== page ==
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By the Way: From puppy farm to loving home


A tiny pooch with a heart-shaped patch of black on her tail end had a story to tell and a Nockamixon Township grandmother had a need to tell it.
The peak of the pandemic, said Bonita “Bonnie” Waitl, “when nobody went anywhere,” offered the perfect opportunity to write a book she had dreamed about writing for years.
Bitsy, an adopted Papillon-Chihuahua mix, now lives in her forever home with Bonnie and her husband, Bernd. But her journey has taken her from a puppy farm where she lived in a cage, never to walk on grass or play with a toy and forced to bear litter after litter of pups.
Rescued and turned over to the SPCA, Bitsy was adopted by the Waitls’ daughter. Vickie, who later lost her life to cancer. After that, Bonnie and Bernd adopted Bitsy and found themselves a whole lot of love. Their deep faith got them through the dark days but Bitsy’s antics were certainly helpful.
Retired now, Bonnie turned to her natural talents to write and illustrate “The Adventures of Bitsy B,” a book for children. It was an impressive venture for a woman who “just turned 89” and whose only writing credits were “work on the high school yearbook at the old Sell-Perk High School. She said, “I also won a literary prize in my senior year.”
She had, however, developed her accompanying artistic talents. When she was 12 years old she started to study with Pennsylvania impressionist Walter Emerson Baum, founder of the Baum School of Art and the Allentown Art Museum.
Bonnie not only wrote the book, she also did many of the illustrations, including the cover, which is based on her acrylic painting. A few other illustrations were done by artist Emily Brooks.
Urged by one of her husband’s friends, Bonnie submitted her manuscript and illustrations to Saratoga Publishing, a boutique publisher in New York. She saw her first copy of the book in September.

In the book, Bonnie lets Bitsy tell her own story. It is a touching and heart-warming tale as she details her dreadful treatment at the puppy farm, her adoption by Vickie, and her reaction to her first days of freedom and love.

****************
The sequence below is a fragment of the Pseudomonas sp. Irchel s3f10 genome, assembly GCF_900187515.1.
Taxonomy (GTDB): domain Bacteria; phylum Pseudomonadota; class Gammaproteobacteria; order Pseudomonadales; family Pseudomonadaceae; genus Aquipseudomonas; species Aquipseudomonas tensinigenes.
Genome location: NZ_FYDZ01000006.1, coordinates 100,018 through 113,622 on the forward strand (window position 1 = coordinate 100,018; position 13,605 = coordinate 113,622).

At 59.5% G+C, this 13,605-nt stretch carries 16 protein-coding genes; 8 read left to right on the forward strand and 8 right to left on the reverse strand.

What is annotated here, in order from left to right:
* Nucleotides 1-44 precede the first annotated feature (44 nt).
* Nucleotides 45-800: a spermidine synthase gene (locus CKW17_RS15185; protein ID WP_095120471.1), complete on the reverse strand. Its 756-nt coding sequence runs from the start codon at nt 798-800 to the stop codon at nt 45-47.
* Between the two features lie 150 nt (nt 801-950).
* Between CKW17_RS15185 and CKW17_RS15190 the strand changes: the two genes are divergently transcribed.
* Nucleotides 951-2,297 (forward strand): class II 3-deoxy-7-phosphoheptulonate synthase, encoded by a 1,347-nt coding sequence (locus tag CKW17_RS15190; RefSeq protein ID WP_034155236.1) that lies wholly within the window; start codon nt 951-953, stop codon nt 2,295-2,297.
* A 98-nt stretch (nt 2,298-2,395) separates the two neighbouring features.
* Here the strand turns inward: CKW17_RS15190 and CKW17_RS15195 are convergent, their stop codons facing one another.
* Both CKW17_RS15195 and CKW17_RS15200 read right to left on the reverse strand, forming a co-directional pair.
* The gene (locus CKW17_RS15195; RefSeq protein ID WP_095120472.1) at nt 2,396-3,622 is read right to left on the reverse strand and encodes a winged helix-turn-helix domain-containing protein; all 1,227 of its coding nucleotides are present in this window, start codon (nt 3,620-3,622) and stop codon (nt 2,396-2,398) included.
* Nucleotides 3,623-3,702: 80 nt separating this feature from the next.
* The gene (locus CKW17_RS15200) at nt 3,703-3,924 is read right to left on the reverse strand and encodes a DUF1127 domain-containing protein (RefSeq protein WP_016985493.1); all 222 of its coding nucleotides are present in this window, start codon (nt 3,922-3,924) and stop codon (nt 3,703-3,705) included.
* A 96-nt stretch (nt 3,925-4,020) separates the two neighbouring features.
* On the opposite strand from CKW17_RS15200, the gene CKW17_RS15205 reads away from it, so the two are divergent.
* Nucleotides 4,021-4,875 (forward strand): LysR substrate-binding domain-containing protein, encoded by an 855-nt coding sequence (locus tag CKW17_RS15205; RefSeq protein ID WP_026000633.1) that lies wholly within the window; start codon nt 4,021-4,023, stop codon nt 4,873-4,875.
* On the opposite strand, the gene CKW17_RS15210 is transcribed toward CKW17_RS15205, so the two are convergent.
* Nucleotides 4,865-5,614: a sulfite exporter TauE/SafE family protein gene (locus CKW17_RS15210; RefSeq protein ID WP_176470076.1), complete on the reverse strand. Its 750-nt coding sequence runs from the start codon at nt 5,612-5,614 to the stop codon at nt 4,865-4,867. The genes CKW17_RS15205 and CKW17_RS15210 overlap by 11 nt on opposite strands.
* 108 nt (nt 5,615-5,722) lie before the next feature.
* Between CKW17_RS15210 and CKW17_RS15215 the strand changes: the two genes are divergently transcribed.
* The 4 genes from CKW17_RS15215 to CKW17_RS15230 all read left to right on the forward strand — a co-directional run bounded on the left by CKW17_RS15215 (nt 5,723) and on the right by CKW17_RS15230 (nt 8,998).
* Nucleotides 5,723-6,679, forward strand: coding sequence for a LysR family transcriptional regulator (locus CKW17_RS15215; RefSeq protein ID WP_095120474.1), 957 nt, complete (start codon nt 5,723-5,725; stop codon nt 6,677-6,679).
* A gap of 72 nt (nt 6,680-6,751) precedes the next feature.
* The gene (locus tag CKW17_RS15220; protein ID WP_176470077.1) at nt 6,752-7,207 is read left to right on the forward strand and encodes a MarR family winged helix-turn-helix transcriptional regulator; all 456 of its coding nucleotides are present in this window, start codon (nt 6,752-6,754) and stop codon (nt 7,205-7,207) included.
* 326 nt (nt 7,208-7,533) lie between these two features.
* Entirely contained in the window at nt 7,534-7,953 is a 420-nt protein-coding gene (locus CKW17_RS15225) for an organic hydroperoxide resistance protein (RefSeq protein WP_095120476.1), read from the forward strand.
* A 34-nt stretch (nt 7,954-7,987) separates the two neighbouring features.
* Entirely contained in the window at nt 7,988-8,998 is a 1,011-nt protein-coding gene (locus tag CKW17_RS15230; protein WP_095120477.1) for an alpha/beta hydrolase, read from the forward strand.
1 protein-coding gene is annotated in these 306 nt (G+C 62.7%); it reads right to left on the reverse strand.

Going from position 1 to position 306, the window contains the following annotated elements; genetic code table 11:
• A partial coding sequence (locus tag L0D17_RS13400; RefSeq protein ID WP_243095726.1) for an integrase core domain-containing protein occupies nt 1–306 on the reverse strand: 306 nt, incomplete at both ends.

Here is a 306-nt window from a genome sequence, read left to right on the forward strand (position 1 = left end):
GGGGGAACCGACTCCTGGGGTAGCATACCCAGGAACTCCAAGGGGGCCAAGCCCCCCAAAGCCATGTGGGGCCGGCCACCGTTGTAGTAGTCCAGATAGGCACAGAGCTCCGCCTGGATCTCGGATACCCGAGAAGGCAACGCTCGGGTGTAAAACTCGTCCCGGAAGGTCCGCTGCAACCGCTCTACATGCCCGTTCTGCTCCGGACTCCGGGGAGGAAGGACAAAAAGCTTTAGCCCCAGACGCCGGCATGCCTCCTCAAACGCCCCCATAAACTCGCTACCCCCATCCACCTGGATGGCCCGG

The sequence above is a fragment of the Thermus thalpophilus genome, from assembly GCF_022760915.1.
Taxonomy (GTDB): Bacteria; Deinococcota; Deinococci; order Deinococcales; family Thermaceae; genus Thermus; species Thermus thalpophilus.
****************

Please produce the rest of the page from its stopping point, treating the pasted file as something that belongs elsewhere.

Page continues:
She tells about her first reaction to grass. The toys, at first, frighten her, but she learns to like them, treating them like the puppies taken from her. For a while. she carries them out of her doggy bed each morning and places them back at night.
Her days darken as Vickie spends more and more time at doctor’s appointments and Bitsy is cared for by Bonnie and Bernd, whom she calls Grandmom and Poppy. They adopt her and she comes to love them but for a long while, she sits on the back of their sofa looking out the window, watching for Vickie to come home. On a happier note, she actually dances when she is excited.
She tells how much she likes the scraps of chicken and beef Poppy saves for her and the treats she gets. She minces no words about most other dogs. She does not like them. This is a direct result, she says, of the crowded conditions and having to scramble for food when she lived at the puppy farm.
To write a children’s book was only natural for Bonnie. She loved working with children, had taught Bible school and Sunday school when she was growing up in Perkasie. As an adult she had done office work, but her favorite job was as “a teacher’s assistant in the Palisades School District.” She said she loved working with special needs kids who needed a little help with learning. Also, as a volunteer, she had tutored prisoners at the Bucks County Correctional Facility.
She is just beginning to market her paperback book priced at $14.99. It is available on Amazon and locally at Bucks County Hair Co. and Day Spa in Nockamixon.

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